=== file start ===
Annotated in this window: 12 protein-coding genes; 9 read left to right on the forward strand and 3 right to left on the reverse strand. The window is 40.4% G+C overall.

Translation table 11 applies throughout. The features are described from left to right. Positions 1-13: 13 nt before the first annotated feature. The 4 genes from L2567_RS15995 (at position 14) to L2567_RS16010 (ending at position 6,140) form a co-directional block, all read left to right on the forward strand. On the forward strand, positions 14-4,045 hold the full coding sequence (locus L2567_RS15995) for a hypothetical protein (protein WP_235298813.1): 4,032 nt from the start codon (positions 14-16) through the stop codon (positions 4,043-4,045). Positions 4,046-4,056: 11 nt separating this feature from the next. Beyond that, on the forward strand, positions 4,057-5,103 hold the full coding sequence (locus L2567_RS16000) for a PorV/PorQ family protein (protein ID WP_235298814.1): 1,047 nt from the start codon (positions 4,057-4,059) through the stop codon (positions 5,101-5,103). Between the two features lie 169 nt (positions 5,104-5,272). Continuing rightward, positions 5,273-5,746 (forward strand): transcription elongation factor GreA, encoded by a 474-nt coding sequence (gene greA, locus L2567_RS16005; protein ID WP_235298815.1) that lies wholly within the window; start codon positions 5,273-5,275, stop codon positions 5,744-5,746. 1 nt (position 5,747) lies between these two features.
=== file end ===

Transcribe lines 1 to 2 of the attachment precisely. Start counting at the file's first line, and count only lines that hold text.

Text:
Annotated in this window: 12 protein-coding genes; 9 read left to right on the forward strand and 3 right to left on the reverse strand. The window is 40.4% G+C overall.

Translation table 11 applies throughout. The features are described from left to right. Positions 1-13: 13 nt before the first annotated feature. The 4 genes from L2567_RS15995 (at position 14) to L2567_RS16010 (ending at position 6,140) form a co-directional block, all read left to right on the forward strand. On the forward strand, positions 14-4,045 hold the full coding sequence (locus L2567_RS15995) for a hypothetical protein (protein WP_235298813.1): 4,032 nt from the start codon (positions 14-16) through the stop codon (positions 4,043-4,045). Positions 4,046-4,056: 11 nt separating this feature from the next. Beyond that, on the forward strand, positions 4,057-5,103 hold the full coding sequence (locus L2567_RS16000) for a PorV/PorQ family protein (protein ID WP_235298814.1): 1,047 nt from the start codon (positions 4,057-4,059) through the stop codon (positions 5,101-5,103). Between the two features lie 169 nt (positions 5,104-5,272). Continuing rightward, positions 5,273-5,746 (forward strand): transcription elongation factor GreA, encoded by a 474-nt coding sequence (gene greA, locus L2567_RS16005; protein ID WP_235298815.1) that lies wholly within the window; start codon positions 5,273-5,275, stop codon positions 5,744-5,746. 1 nt (position 5,747) lies between these two features.